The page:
July 14, 1934 Robert Lee Elder, the first African American to play in the Masters Golf Tournament, was born in Dallas, Texas.
Elder dropped out of high school and worked as a caddy where he developed his game by watching his clients. In 1959, he was drafted into the United States Army where he served until 1961. After his discharge, he joined the United Golf Association Tour for black players where he won 18 of 22 tournaments.
In 1968, Elder gained his Professional Golf Association tour card and in 1974 he won his first PGA tournament. That came at the Monsanto Open where Elder and other black players had to change their clothes in the parking lot because the club members would not allow non-whites into the clubhouse. The win gained him entry into the 1975 Masters Tournament. Leading up to that tournament, Elder received a substantial amount of hate mail and threats.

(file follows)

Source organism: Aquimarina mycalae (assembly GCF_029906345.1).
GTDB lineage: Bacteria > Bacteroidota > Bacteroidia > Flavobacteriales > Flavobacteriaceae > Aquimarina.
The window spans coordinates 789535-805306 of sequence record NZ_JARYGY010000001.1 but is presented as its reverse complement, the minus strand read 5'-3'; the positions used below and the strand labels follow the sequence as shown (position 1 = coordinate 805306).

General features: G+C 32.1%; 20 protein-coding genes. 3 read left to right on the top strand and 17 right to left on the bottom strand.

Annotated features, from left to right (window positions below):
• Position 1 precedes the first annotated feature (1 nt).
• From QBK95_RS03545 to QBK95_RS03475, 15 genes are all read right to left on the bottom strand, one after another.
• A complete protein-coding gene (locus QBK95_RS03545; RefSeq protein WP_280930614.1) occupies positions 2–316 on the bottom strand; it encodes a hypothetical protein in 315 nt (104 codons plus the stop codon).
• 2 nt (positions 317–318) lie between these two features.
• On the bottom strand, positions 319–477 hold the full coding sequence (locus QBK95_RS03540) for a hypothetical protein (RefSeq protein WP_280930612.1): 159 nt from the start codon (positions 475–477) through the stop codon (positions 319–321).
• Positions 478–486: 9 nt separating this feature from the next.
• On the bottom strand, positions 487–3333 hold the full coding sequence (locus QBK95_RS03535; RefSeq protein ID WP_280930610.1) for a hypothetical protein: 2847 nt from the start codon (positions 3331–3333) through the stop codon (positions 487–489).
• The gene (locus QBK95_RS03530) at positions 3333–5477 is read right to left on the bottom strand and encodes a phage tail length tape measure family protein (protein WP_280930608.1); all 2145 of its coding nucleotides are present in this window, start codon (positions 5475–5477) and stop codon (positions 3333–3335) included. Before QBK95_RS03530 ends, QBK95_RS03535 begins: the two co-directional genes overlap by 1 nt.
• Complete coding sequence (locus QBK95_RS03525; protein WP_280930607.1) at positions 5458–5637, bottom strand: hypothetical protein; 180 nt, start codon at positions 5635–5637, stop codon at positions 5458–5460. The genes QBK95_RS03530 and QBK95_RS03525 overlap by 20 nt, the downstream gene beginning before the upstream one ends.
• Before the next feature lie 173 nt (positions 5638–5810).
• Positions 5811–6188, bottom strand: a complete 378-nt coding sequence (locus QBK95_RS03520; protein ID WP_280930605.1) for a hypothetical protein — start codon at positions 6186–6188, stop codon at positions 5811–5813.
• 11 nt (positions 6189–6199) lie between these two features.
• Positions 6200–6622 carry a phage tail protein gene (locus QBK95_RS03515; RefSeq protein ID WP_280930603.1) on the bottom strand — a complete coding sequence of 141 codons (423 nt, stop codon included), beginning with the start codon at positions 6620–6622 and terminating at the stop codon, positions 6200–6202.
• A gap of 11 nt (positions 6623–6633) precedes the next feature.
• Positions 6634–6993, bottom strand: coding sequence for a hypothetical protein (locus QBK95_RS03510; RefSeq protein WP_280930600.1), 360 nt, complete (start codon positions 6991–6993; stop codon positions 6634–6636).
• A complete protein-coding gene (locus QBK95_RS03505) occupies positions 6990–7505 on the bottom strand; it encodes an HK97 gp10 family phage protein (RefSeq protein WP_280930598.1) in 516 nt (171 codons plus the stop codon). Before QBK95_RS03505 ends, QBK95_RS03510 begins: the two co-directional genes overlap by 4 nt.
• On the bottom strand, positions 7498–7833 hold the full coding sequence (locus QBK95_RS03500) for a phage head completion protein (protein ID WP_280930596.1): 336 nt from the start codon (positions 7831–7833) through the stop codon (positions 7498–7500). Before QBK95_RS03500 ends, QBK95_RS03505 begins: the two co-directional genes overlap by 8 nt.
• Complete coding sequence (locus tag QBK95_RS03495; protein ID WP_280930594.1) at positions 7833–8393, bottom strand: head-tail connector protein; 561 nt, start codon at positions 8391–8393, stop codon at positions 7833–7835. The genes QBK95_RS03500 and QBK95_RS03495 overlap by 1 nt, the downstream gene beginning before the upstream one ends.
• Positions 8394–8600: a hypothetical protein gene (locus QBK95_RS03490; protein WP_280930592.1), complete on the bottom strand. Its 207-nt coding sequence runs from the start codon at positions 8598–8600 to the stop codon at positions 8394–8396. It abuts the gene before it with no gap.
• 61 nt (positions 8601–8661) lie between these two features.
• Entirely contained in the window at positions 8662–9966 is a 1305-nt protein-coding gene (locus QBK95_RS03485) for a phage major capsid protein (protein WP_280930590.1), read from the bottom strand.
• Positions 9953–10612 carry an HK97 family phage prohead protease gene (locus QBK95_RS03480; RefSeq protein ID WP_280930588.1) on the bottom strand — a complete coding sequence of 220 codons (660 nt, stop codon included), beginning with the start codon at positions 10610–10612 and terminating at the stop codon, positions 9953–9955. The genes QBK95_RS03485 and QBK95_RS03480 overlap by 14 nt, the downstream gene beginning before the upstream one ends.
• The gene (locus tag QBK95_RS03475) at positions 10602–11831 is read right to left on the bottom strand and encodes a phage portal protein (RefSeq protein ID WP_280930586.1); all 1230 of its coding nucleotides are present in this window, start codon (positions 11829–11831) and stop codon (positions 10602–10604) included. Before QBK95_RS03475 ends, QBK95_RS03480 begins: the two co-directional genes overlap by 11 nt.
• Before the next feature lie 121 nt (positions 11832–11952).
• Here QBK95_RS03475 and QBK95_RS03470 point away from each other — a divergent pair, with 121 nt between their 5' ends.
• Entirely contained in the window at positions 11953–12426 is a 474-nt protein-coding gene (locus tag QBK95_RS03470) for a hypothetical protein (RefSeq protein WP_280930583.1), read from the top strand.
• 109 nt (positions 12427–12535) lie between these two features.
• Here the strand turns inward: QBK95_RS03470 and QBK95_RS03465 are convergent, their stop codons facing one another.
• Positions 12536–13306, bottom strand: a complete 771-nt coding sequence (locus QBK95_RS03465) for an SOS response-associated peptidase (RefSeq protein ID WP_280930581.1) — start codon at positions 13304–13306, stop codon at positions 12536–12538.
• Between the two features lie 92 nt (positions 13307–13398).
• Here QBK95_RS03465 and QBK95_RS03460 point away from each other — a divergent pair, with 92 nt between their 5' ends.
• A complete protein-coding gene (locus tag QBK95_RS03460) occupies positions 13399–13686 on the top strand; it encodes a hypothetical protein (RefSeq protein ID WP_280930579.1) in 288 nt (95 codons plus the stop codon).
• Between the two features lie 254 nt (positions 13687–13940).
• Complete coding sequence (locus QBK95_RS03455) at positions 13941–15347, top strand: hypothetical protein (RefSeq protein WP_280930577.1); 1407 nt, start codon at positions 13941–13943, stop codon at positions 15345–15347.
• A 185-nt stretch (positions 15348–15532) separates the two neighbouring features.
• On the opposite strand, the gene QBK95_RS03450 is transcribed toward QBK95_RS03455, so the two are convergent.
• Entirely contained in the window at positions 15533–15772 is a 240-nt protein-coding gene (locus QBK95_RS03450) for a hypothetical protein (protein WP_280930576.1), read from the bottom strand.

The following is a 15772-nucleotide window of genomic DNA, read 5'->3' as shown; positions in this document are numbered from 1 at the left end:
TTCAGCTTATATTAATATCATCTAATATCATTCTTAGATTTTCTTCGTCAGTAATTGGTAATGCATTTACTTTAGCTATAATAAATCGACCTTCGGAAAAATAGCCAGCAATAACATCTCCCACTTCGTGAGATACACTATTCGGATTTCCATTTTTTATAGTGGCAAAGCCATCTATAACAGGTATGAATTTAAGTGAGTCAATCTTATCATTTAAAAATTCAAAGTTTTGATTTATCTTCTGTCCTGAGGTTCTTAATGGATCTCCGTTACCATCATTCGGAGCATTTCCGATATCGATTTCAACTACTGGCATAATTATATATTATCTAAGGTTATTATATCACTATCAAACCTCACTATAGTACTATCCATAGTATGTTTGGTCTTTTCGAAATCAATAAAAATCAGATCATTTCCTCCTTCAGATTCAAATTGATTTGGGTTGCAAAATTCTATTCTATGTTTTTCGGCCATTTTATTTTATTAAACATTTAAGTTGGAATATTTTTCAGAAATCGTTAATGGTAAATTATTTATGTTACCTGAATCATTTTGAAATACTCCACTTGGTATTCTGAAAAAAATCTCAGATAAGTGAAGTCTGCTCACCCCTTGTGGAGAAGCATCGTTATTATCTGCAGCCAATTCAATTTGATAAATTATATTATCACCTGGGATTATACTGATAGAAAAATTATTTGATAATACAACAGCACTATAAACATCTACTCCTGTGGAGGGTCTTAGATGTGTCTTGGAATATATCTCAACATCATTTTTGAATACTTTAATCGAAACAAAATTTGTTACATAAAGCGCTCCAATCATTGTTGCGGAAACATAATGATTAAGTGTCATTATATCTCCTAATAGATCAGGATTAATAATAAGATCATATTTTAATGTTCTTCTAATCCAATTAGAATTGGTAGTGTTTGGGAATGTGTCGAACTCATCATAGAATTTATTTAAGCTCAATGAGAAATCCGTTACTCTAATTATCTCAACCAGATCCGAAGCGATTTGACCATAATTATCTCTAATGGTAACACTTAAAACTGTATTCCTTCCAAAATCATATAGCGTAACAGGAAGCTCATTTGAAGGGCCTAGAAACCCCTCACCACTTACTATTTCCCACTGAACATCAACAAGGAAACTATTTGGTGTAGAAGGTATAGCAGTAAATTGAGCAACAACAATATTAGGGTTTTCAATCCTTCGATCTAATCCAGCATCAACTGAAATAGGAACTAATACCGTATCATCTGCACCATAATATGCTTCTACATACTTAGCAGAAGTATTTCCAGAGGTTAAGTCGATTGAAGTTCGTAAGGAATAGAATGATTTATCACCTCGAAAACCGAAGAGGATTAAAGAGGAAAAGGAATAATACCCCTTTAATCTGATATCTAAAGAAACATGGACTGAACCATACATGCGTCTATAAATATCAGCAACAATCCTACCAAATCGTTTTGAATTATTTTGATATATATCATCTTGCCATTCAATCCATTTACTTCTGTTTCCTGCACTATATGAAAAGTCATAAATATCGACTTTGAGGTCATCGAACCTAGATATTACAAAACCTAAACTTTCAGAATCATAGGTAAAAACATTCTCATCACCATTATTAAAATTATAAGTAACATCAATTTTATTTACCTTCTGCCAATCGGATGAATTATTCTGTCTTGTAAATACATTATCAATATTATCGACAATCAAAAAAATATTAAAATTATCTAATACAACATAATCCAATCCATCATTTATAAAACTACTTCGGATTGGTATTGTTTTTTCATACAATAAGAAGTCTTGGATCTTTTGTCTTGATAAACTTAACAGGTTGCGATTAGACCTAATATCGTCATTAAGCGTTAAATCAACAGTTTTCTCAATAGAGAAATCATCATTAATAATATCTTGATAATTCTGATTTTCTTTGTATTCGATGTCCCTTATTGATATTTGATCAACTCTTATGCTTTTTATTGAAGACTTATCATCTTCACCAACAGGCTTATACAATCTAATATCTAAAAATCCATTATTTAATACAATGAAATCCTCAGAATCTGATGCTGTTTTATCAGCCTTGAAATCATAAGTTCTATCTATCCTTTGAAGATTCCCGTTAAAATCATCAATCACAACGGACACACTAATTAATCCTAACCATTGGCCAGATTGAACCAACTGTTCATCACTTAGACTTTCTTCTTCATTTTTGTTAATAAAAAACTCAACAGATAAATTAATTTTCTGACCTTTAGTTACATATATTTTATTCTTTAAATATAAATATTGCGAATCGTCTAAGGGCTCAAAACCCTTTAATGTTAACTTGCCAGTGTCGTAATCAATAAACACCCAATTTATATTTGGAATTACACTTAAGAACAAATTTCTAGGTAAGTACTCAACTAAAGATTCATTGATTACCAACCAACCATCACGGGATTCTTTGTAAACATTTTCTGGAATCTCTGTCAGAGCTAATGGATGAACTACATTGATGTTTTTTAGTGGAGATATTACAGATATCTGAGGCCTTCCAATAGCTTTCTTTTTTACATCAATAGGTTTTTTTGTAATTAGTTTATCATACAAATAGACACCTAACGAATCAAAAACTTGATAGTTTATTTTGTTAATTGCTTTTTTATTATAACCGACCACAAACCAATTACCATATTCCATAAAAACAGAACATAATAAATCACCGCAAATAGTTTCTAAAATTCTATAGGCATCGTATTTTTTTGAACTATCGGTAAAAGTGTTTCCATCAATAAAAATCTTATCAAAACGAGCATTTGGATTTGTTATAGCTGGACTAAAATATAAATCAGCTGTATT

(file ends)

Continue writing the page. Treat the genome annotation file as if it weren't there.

In 1979, Elder became the first African American to qualify to play in the Ryder Cup and in 1984 he joined the Senior PGA Tour. Over his career, Elder has won four PGA tournaments and eight senior tournaments. In 1974, Elder established the Lee Elder Scholarship Fund to offer financial aid to low-income men and women seeking college assistance. He has actively promoted Summer Youth Golf Development programs and raised money for UNCF.
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